HENDERSON HARBOR — A year after he released his book “Hunting, Fishing & Family” which explored his lifetime of being in the outdoors, Ronald J. Ditch isn’t done telling stories.

Mr. Ditch has written and self-published a sequel of sorts, “Bass, Bucks & Birds: Hunting and Fishing Stories.”

“This one is little short chapters — two-or-three-or-four page stories,” Mr. Ditch said. “When you’ve had as long as a career as I’ve had, there are a great many things that stand out in your mind; funny incidents and that sort of thing.”

Mr. Ditch turned 86 this month and is believed to be the longest serving charter captain on Lake Ontario, if not the entire Great Lakes.

He has been a licensed charter captain on Lake Ontario since the age of 19, passing the Coast Guard test on his first try. His is a life of a love of the outdoors, especially of Lake Ontario and the waters off of Henderson Harbor. His adventurous spirit has taken him hunting and fishing across the globe, from New Zealand and Australia to Alaska and several U.S. states in between. He is also an expert decoy carver. But his first love is Henderson and Lake Ontario. He still enjoys taking customers out on his Ron Ditch and Son Fishing Charter business, 8405 Cornell Road, Henderson Harbor, which has been a family operation since 1934.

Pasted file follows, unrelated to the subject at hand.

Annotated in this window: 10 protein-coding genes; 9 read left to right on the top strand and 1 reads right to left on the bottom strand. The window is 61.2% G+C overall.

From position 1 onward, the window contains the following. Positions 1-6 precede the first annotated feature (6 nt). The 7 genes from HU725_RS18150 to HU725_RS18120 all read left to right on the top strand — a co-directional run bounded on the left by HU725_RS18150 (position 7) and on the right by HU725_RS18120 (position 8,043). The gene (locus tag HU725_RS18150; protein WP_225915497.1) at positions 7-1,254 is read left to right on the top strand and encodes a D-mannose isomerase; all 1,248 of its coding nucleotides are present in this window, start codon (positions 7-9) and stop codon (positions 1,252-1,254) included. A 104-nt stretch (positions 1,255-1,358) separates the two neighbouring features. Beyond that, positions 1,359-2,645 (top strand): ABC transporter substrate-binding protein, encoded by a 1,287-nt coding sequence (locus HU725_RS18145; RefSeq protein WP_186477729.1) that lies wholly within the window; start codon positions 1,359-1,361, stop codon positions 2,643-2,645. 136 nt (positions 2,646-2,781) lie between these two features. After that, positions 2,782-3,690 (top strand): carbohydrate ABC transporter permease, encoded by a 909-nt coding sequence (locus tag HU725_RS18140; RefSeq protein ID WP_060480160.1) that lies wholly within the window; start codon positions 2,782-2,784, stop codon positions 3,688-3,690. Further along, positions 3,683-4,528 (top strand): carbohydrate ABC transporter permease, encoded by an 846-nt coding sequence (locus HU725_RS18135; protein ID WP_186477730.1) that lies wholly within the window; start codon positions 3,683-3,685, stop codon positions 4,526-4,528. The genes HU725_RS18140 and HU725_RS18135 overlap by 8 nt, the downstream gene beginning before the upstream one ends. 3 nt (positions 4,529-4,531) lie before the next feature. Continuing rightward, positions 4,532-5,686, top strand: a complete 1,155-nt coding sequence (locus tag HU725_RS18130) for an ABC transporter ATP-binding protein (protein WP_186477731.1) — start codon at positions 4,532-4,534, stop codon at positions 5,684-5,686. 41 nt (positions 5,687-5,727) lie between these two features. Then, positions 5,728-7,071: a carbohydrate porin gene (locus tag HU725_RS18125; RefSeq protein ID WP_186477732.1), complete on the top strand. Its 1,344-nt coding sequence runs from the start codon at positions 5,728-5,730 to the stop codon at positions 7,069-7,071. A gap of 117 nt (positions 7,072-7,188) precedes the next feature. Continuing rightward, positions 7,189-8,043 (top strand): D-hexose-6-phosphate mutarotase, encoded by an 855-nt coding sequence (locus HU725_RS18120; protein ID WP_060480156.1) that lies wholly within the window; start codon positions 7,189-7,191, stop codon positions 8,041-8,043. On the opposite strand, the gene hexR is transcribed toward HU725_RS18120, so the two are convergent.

Many of those charter trips provided material for “Bass, Bucks & Birds.”

“There are some stories about some of the parties that I’ve had out and some crazy things that happened, most of them funny,” Mr. Ditch said.

His first book was “a chronicle” of his life. The forward in his new book explains that it’s about certain incidents that have happened to him.

“It was kind of a fun thing to write,” he said. “It brings back a lot of memories of people I’ve had out fishing and things that happened during trips.”

He wrote the book over the winter, providing a pandemic diversion.

“We had some down time without anything going on, and I said, ‘People keep telling me to write another book.’ I had the time and energy to do it and I thought, ‘Why not?’ They are little chapters. So, for example, if a guy’s riding out in the boat going some place fishing, he’s got time to read a story before he gets to where he’s going.”

Mr. Ditch’s captain’s license expires later this year. The licenses are good for five years. He was asked if he plans to renew it, allowing him to continue his charters, and likely gaining more stories.

“I have now until then to decide whether I want to renew it,” he said. “I probably will, just so I can be the old fossil on the charter squad.”

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Johnson Newspapers 7.1

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